BSACI position statement: Cost of living, health inequalities – and the adverse additional impact on children and young people living with allergic conditions
17th May 2023
“My child should have free school meals but is excluded because of allergies. I cannot afford the cost for packed lunches”
(Single working mother of a 6 year-old with milk, egg and nut allergy)
The cost of living crisis is disproportionately affecting households already under financial pressure. The Royal College of Paediatrics and Child Health (RCPCH) recently released a position statement outlining the severe and lasting impact of poverty on child and adolescent health www.rcpch.ac.uk/resources/child-health-inequalities-position-statement
Even without chronic long-term conditions, poverty leads to poorer, and inadequate nutrition, poorer health and poorer long-term prospects1,2. It is easy to see how this is magnified when children and young people have a long-term health condition. For example, attendance for medical care has been costed at an average of £35 per appointment with non-attendances occurring due to inability to afford this3.
Allergic disease substantially increases the cost of living. Food allergy, especially if multiple major food groups have to be avoided, added an average yearly cost burden for families in Ireland of 1439 Euros (£1259)4-8. This was prior to the high inflation we have experienced in the last year. Poverty appears to be a risk factor for food allergy related hospitalisation.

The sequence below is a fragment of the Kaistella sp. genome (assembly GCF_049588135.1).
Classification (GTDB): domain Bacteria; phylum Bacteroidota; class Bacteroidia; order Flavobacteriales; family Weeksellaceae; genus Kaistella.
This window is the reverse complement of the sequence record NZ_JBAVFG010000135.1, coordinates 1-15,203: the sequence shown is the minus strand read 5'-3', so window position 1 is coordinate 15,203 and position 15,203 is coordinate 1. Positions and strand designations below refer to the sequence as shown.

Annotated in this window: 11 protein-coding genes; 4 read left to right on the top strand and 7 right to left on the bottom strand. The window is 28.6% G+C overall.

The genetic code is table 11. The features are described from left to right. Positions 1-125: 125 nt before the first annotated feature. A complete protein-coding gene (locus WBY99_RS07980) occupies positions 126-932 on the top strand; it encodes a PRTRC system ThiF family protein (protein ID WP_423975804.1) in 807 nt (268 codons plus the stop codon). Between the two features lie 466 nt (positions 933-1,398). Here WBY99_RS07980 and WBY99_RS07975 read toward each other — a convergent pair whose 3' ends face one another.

Eczema adds to the cost of living due to the need for more frequent use of the washing machine, more frequent baths/showers and additional cost of over-the-counter soap substitutes and emollients9.
Asthma can be exacerbated by poor housing, poor ventilation and heating, and children in income deprived families are more likely to live in areas of high air pollution and live in substandard housing with poor ventilation10,11. The cost of living crisis will make heating homes adequately more difficult for many families
All the above usually require regular medical review. The child’s main carer may only be able to work reduced hours, may work under their level of qualification or may not be able to work at all due to the care needs of the child12. For UK families, their reduced income was compensated to an extent by carer’s allowance or other benefit payments. These, however, are increasingly being withdrawn, leaving families with no resources to fund the extra cost for food, heating, water etc.
We urge health and social care professionals to recognise the additional financial burden which is placed on families affected by allergic conditions and to support families at this time. They can support families in a number of ways: a letter to water company regarding reduced tariff; housing support letters; support when re-applying for carer’s allowance or other relevant benefits, and discussion with GP regarding prescription of certain food items.